When sampling pulmonary lesions, there is considerable inter-institutional variability in the technical performance of PNBL, some performing CT-guided fine needle aspriation biopsy (FNAB) for cytologic evaluation, with others choosing percutaneous core biopsy of the lung (PCBL), and others a combination of both [8]. Typically, PCBL involves insertion of a hollow large bore needle, with a specially adapted cutting mechanism, into an organ to extract of piece of tissue for histologic evaluation [3]. While technically demanding, extensive experience documents PCBL as a safe and accurate procedure with limited morbidity and rare mortality [3, 8-10]. When compared with FNAB, PCBL seems to achieve a superior diagnostic accuracy for benign lung lesions (71-97%) and a similarly high diagnostic accuracy for malignant lung tumours (88-95%) [7, 11-12], with comparable complication risk and without the need for on on-site cytopathology [11-14].

The purpose of this study was to evaluate the diagnostic yield and safety of PCBL in our department, with specific attention to potential risk factors that may predict post-biopsy pneumothorax.

MATERIALS AND METHODS

Study population: From January 2006 to March 2008, 75 consecutive PCBL were performed on 72 patients with a documented pulmonary nodule or mass lesion on CT scan of Thorax in all cases. Six patients (8.3%) had a PET CT subsequent to the original CT study. The study population included 38 males (52.8%) and 34 females (47.2%) aged 20-85 years (mean age 63.6 years). Prior to each procedure, the risks and benefits were explained and written informed consent was obtained from each patient.

Fifteen patients (21%) were asymptomatic at presentation, with a lesion identified incidentally on radiological imaging, but the majority of patients (57 patients, 79%) were symptomatic. While 34 patients (47%) described fatigue and shortness of breath, 12 (17%) haemoptysis, and 26 (36%) weight loss, only 5 (7%) described all three symptoms. Sixty-one (85%) patients had a smoking history, with 30 current smokers, 8 being ex-smokers for less than a year, and 23 being ex-smokers for over a year. There was a known clinical history of chronic obstructive pulmonary disease (COPD) or emphysema in 23 patients (32%), a known malignancy elsewhere in 14 (19%), and a family history of lung cancer in 6 (8%).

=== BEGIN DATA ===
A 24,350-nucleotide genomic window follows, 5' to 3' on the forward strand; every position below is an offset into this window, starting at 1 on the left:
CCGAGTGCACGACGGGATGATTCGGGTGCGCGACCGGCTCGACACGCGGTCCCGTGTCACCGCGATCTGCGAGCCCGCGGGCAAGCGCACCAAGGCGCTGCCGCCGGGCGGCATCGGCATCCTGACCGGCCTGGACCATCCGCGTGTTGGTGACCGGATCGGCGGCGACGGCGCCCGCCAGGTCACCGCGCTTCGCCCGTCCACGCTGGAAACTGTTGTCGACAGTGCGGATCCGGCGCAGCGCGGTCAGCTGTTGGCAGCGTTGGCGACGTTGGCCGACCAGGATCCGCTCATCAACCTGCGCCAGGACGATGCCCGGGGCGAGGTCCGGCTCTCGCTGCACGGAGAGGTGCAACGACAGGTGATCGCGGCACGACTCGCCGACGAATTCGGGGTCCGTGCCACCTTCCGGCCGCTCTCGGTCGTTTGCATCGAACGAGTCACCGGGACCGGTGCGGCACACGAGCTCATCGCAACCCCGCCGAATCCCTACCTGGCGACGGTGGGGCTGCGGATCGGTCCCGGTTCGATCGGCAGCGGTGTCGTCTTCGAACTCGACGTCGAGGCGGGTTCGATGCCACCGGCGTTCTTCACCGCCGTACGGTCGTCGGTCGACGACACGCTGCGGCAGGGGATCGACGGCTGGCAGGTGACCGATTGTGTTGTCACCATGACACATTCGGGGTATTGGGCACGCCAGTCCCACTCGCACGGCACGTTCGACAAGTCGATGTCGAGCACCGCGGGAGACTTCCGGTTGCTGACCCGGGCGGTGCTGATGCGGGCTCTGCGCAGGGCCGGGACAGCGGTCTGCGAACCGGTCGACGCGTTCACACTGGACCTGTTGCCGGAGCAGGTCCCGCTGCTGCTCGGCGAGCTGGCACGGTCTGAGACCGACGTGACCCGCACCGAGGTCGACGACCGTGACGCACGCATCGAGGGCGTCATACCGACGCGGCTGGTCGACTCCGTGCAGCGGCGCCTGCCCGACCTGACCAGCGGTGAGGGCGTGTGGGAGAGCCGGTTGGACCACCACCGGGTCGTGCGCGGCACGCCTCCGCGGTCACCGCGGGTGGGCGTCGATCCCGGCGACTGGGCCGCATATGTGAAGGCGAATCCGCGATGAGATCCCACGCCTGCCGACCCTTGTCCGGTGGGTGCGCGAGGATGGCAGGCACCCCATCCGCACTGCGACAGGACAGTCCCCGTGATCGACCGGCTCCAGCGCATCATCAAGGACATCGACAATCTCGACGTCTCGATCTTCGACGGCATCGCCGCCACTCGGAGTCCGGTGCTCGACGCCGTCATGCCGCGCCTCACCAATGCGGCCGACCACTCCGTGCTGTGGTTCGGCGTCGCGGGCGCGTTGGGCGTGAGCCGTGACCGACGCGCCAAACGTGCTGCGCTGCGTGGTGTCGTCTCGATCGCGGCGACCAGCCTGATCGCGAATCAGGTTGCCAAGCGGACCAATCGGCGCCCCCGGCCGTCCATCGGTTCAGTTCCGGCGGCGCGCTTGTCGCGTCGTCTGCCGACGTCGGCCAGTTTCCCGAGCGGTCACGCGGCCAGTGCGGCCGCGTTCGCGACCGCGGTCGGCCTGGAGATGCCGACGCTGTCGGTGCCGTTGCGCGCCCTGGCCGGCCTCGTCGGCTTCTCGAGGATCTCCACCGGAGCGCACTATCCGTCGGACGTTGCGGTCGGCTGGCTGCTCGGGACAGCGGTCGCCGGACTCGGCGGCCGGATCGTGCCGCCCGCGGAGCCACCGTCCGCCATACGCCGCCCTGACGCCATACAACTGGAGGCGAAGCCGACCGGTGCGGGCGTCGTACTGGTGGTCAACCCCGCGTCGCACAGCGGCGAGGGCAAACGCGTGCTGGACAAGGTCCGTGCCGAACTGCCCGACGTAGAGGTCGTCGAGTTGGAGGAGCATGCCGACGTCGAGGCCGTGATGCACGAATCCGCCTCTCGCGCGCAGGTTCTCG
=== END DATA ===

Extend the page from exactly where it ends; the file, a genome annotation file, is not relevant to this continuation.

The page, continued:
Prior to biopsy, each patient underwent a diagnostic non-contrast CT examination of the thorax with the institution’s interventional CT scanner (Somatom, Siemens Medical Systems, Erlangen, Germany), in quiet respiration, to identify the lesion to be biopsied.

PCBL Technique: All biopsies were performed by an attending radiologist, who sub-specialises in thoracic radiology, (M.M.M.) with 15 years of experience. Every PCBL case was performed under conscious sedation using CT fluoroscopy as image guidance [15]. Contrast media was not used at fluoroscopy. Procedures were performed with the patient in a prone (44 patients), supine (27 patients), or lateral decubitus (4 patients) position, depending on the location of the lesion. Choice of patient position was based on achieving the most direct route for biopsy, that traversed the least amount of aerated lung and avoided bullae and fissures [16]. A standard procedure employing a co-axial cutting system with a 19-gauge outer needle and a 20-gauge inner automated cutting needle (Temno, Allegiance Healthcare Corporation, Ohio, USA) was used in all patients, allowing multiple samples to be taken following a single pleural puncture (see Figs. 1, 2A-D). The automated spring-driven cutting needle allows a higher quality core specimen for histopathologic analysis to be obtained more easily [4]. The number of samples (core biopsies) acquired was recorded, as was the length of the needle used. Following pathological evaluation, the histologic reports were reviewed for final histological diagnosis. FNAB was not employed in any case.